To Our Students:
The rest of this semester is not what anyone at Case Western Reserve wanted for you.
In a normal year, these weeks after break see our campus come even more alive. You welcome hundreds of prospective and accepted students, enjoy all manner of celebrations, and then participate in a host of treasured traditions.
But 2020 is anything but normal. COVID-19 is upending every aspect of our lives, with even more changes likely in the days and weeks to come. Our first priority continues to be your health and well-being, and the pace of disease-related developments often requires us to amend or adjust earlier guidance—sometimes within the same day.
Whatever information you receive, please keep in mind that:
- we are working to address the best interests of all students, which sometimes means disappointing individuals; and
- we aim to be as fair as possible in every decision, including those addressing the financial implications of changes to room and board.
Rumors that the university will act in ways contrary to numbers 1 or 2 should not be treated as truth—ask us instead. Our efforts to provide as timely information as possible means that we cannot address every relevant issue in a single email, and the volume of questions received demands that we triage responses by urgency. When multiple inquiries echo a common theme, we send campus-wide communication so as to update you more quickly.
In that context, below are answers and clarifications regarding some of the most recent common issues:
Will I lose my chance to secure a partial refund or rebate if I am not fully moved out by 5 p.m., March 17?
No. We recognize that the speed of these changes makes it impossible for everyone to pack all of their belongings within four days.
By what date must I have checked out fully to be compensated for the time I have not lived on-campus?
That date has not yet been determined, but rest assured the university will provide ample notice. For now, we can say that the deadline will not be before April 6.
I cannot secure transportation home before 5 p.m., March 17. Can I stay on campus just a little bit longer?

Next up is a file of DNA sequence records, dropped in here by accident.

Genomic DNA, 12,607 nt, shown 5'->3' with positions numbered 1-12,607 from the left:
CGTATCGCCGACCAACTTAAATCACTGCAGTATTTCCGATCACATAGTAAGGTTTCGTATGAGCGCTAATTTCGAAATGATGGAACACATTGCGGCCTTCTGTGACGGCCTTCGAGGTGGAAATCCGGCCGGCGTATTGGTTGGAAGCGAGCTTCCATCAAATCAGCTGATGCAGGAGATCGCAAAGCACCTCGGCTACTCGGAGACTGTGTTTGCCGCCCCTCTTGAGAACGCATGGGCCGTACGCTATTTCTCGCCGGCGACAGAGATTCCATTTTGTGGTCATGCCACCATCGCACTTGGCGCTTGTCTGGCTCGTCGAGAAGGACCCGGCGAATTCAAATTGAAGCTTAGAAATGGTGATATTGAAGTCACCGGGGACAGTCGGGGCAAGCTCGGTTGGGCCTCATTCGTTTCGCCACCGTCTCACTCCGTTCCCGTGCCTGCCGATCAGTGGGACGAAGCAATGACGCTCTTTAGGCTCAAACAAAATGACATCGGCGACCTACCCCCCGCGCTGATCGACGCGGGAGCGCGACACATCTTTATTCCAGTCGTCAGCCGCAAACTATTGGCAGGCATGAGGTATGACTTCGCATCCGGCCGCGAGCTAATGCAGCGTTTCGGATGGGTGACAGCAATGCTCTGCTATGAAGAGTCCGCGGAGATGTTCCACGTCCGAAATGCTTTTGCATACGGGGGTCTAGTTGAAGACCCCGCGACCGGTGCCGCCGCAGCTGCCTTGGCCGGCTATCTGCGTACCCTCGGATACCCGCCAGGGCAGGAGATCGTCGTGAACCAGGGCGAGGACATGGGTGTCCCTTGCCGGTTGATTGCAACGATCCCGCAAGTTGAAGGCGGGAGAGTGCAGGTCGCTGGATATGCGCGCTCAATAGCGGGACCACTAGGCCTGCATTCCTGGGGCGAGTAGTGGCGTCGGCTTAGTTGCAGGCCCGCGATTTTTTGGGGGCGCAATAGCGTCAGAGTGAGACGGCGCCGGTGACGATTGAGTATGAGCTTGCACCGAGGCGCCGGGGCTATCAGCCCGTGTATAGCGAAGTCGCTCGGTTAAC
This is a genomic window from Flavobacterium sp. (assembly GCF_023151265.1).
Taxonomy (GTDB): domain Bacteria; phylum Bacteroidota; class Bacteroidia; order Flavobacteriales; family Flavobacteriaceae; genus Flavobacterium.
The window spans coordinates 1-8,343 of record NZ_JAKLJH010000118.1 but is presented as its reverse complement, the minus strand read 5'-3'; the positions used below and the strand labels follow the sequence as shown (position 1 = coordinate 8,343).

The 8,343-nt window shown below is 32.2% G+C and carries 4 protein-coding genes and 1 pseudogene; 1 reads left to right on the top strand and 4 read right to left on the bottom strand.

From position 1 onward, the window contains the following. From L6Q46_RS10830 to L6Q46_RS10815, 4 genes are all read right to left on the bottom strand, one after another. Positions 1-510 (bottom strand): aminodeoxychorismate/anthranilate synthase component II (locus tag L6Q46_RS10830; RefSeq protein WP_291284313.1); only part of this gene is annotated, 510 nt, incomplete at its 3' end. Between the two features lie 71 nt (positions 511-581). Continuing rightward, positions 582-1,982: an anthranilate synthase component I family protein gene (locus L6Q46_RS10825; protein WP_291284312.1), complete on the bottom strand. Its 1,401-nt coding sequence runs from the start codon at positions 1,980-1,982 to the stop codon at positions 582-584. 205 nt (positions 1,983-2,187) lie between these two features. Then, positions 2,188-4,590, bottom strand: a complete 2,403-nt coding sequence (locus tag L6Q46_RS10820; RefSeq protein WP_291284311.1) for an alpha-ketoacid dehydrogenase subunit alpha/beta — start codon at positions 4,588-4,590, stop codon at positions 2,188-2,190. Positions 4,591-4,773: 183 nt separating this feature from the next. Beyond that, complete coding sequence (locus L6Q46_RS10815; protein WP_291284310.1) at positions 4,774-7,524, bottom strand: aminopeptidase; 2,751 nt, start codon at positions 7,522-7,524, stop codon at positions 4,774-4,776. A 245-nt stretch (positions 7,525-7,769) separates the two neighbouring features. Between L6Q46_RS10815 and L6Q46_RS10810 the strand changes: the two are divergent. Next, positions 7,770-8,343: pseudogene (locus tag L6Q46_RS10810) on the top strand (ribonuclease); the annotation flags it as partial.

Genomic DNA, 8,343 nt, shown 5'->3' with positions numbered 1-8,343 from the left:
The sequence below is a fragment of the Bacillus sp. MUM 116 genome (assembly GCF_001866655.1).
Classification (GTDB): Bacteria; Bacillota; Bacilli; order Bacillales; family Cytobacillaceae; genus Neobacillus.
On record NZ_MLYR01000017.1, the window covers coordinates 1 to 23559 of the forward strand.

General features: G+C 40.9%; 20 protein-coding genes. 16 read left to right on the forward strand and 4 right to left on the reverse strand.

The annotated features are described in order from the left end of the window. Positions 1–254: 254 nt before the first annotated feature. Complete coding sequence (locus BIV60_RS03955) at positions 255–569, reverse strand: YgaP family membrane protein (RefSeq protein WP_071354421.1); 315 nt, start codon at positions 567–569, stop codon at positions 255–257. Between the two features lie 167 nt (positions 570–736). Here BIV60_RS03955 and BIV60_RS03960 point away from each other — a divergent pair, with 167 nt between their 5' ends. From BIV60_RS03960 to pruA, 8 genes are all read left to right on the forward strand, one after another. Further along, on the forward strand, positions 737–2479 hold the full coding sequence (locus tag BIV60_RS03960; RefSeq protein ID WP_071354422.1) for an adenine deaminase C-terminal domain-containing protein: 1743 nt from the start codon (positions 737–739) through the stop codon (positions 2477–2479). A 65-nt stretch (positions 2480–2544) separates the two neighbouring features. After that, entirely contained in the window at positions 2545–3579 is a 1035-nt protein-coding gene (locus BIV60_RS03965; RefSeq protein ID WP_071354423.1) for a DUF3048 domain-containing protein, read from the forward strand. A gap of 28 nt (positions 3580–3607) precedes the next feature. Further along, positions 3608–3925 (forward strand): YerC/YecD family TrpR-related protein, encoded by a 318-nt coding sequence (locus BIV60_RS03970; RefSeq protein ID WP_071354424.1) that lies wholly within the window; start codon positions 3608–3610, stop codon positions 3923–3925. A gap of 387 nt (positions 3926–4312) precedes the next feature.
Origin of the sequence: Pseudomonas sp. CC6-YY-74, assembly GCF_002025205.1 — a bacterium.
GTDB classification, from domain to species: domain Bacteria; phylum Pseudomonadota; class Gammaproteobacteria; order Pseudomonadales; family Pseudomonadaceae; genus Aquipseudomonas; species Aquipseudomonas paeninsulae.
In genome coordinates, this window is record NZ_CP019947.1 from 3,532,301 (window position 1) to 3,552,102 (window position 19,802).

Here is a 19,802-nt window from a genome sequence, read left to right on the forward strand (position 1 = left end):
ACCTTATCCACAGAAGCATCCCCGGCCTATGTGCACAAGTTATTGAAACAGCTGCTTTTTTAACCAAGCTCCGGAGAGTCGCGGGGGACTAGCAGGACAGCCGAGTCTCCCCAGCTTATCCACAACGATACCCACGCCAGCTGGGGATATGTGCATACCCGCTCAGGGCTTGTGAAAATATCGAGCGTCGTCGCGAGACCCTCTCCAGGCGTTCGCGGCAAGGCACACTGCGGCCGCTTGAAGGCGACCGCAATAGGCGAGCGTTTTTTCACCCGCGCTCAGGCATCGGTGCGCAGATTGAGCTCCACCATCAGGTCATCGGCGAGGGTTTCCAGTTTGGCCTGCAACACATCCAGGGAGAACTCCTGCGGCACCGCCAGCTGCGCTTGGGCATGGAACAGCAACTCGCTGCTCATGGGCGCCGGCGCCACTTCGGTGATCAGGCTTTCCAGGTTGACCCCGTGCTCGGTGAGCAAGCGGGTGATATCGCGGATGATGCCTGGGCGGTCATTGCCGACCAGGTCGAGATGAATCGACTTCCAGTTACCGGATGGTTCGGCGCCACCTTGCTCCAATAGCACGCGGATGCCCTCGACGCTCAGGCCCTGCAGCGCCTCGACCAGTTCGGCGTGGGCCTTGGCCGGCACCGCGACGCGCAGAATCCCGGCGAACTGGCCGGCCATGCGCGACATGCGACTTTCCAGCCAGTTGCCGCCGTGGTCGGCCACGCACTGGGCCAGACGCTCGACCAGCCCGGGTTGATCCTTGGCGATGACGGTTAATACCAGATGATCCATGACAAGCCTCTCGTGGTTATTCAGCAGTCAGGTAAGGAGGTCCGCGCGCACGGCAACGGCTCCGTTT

Yes, but please keep in mind that circumstances can change drastically in the next several days. Among the possibilities are: a ban on domestic air travel; a ban on any interstate travel; or restrictions to homes for all except emergency providers.
If you do decide to stay a few days longer, you still must be off campus no later than noon, Sunday, March 22 (just you, not all of your things).
I am a graduate assistant working in Residence Life. Do I have to leave too?
Because so many fewer undergraduates will be living on campus, the number of graduate students likewise can be smaller. If you feel you have an extenuating reason to stay, please contact Residence Life.
My family cannot afford the cost of a ticket to get home—what do I do?
We realize that this major, mid-semester change creates unexpected expenses that some families are unable to afford. In such instances, we recommend you apply to the Student Emergency Fund where staff already have been reviewing and acting on requests.
Again, we are doing all we can to protect the health and well-being of students and also support you during this tumultuous time. We will provide additional information as details are finalized.
Vice President for Student Affairs
Sara Lee, MD
Executive Director for University Health and Counseling